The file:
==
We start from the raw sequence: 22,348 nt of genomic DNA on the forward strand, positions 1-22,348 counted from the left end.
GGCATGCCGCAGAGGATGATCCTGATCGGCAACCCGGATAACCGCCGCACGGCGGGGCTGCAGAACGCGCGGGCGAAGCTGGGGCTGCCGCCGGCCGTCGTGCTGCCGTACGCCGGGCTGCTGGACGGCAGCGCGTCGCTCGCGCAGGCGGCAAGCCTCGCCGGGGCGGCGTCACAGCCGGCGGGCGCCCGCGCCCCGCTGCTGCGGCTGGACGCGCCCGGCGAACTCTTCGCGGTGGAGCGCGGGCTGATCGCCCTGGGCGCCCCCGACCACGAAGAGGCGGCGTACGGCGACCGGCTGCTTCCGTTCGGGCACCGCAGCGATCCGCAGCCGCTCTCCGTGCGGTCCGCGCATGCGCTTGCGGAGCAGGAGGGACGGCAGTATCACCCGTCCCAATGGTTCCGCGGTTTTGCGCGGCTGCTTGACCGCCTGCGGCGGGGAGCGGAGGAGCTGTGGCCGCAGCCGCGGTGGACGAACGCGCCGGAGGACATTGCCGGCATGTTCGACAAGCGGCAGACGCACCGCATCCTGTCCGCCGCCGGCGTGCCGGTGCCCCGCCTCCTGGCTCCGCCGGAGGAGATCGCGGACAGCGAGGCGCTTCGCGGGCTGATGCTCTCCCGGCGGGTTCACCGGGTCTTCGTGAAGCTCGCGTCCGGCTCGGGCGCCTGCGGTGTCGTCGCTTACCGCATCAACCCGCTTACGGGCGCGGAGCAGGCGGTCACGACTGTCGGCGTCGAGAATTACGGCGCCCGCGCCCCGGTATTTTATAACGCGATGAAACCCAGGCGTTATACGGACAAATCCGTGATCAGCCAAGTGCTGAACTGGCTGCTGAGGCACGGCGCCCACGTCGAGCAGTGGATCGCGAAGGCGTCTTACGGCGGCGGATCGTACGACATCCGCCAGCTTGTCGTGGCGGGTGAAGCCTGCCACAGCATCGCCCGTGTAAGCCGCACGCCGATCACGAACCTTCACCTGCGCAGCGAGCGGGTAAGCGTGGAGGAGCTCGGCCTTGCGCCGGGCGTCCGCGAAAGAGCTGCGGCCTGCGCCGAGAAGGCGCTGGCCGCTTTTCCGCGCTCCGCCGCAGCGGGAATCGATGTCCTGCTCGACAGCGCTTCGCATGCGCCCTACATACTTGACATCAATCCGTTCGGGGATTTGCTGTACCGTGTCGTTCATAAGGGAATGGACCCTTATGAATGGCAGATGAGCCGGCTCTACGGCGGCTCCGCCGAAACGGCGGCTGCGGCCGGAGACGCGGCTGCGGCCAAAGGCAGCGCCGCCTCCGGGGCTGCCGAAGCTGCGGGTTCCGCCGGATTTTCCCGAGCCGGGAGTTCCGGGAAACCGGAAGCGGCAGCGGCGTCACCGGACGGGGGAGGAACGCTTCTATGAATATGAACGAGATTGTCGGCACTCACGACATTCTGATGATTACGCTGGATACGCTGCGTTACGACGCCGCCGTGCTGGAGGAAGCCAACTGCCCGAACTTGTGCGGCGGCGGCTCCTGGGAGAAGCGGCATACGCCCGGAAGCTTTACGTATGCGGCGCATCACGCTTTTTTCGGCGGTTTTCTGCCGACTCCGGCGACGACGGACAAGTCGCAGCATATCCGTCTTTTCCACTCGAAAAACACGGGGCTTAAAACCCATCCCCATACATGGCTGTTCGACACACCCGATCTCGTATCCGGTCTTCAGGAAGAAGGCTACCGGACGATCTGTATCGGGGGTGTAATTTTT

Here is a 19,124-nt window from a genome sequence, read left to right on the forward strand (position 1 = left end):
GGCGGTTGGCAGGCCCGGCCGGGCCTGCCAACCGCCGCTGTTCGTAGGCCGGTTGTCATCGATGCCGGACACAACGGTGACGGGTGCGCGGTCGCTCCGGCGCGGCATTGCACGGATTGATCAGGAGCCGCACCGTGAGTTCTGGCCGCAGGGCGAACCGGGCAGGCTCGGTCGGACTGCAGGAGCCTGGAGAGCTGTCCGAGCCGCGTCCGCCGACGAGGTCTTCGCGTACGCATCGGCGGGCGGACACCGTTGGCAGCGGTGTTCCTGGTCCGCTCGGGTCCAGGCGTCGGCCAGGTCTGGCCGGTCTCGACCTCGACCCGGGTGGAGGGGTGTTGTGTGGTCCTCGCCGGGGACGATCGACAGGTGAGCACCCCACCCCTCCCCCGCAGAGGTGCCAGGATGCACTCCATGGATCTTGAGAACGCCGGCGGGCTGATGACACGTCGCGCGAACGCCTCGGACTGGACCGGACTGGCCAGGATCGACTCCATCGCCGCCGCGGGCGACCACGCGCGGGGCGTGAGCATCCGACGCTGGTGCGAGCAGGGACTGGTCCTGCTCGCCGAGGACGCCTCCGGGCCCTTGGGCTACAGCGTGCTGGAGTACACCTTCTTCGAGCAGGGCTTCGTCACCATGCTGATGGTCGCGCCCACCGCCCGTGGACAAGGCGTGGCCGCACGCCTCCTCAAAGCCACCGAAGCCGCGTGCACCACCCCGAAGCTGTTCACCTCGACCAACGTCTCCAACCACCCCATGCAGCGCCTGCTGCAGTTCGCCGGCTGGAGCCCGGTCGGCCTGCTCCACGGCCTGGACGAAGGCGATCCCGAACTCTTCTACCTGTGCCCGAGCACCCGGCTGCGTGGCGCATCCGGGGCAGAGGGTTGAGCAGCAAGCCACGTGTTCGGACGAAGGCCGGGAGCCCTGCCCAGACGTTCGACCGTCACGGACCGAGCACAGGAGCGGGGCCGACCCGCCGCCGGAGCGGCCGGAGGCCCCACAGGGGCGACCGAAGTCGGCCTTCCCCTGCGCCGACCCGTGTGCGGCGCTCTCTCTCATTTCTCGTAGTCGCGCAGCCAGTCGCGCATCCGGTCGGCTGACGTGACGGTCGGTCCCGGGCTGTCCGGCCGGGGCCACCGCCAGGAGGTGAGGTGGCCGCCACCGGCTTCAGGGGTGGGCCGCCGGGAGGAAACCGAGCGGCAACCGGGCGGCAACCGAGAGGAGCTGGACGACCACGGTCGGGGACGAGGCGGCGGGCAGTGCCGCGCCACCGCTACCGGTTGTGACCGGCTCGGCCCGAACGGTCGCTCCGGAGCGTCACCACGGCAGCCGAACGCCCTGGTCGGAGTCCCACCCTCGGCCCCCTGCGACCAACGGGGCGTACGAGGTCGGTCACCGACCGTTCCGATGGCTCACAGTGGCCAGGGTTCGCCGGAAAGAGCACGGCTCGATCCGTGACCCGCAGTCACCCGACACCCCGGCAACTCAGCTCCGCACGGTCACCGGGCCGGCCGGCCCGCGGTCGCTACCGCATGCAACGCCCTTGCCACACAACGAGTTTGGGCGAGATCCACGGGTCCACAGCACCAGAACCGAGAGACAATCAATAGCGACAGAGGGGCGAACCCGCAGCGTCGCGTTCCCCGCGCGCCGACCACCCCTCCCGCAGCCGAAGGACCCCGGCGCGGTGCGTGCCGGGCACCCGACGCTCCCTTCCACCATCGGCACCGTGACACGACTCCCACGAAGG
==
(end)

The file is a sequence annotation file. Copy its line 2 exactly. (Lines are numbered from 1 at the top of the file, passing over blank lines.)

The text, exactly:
GGCATGCCGCAGAGGATGATCCTGATCGGCAACCCGGATAACCGCCGCACGGCGGGGCTGCAGAACGCGCGGGCGAAGCTGGGGCTGCCGCCGGCCGTCGTGCTGCCGTACGCCGGGCTGCTGGACGGCAGCGCGTCGCTCGCGCAGGCGGCAAGCCTCGCCGGGGCGGCGTCACAGCCGGCGGGCGCCCGCGCCCCGCTGCTGCGGCTGGACGCGCCCGGCGAACTCTTCGCGGTGGAGCGCGGGCTGATCGCCCTGGGCGCCCCCGACCACGAAGAGGCGGCGTACGGCGACCGGCTGCTTCCGTTCGGGCACCGCAGCGATCCGCAGCCGCTCTCCGTGCGGTCCGCGCATGCGCTTGCGGAGCAGGAGGGACGGCAGTATCACCCGTCCCAATGGTTCCGCGGTTTTGCGCGGCTGCTTGACCGCCTGCGGCGGGGAGCGGAGGAGCTGTGGCCGCAGCCGCGGTGGACGAACGCGCCGGAGGACATTGCCGGCATGTTCGACAAGCGGCAGACGCACCGCATCCTGTCCGCCGCCGGCGTGCCGGTGCCCCGCCTCCTGGCTCCGCCGGAGGAGATCGCGGACAGCGAGGCGCTTCGCGGGCTGATGCTCTCCCGGCGGGTTCACCGGGTCTTCGTGAAGCTCGCGTCCGGCTCGGGCGCCTGCGGTGTCGTCGCTTACCGCATCAACCCGCTTACGGGCGCGGAGCAGGCGGTCACGACTGTCGGCGTCGAGAATTACGGCGCCCGCGCCCCGGTATTTTATAACGCGATGAAACCCAGGCGTTATACGGACAAATCCGTGATCAGCCAAGTGCTGAACTGGCTGCTGAGGCACGGCGCCCACGTCGAGCAGTGGATCGCGAAGGCGTCTTACGGCGGCGGATCGTACGACATCCGCCAGCTTGTCGTGGCGGGTGAAGCCTGCCACAGCATCGCCCGTGTAAGCCGCACGCCGATCACGAACCTTCACCTGCGCAGCGAGCGGGTAAGCGTGGAGGAGCTCGGCCTTGCGCCGGGCGTCCGCGAAAGAGCTGCGGCCTGCGCCGAGAAGGCGCTGGCCGCTTTTCCGCGCTCCGCCGCAGCGGGAATCGATGTCCTGCTCGACAGCGCTTCGCATGCGCCCTACATACTTGACATCAATCCGTTCGGGGATTTGCTGTACCGTGTCGTTCATAAGGGAATGGACCCTTATGAATGGCAGATGAGCCGGCTCTACGGCGGCTCCGCCGAAACGGCGGCTGCGGCCGGAGACGCGGCTGCGGCCAAAGGCAGCGCCGCCTCCGGGGCTGCCGAAGCTGCGGGTTCCGCCGGATTTTCCCGAGCCGGGAGTTCCGGGAAACCGGAAGCGGCAGCGGCGTCACCGGACGGGGGAGGAACGCTTCTATGAATATGAACGAGATTGTCGGCACTCACGACATTCTGATGATTACGCTGGATACGCTGCGTTACGACGCCGCCGTGCTGGAGGAAGCCAACTGCCCGAACTTGTGCGGCGGCGGCTCCTGGGAGAAGCGGCATACGCCCGGAAGCTTTACGTATGCGGCGCATCACGCTTTTTTCGGCGGTTTTCTGCCGACTCCGGCGACGACGGACAAGTCGCAGCATATCCGTCTTTTCCACTCGAAAAACACGGGGCTTAAAACCCATCCCCATACATGGCTGTTCGACACACCCGATCTCGTATCCGGTCTTCAGGAAGAAGGCTACCGGACGATCTGTATCGGGGGTGTAATTTTT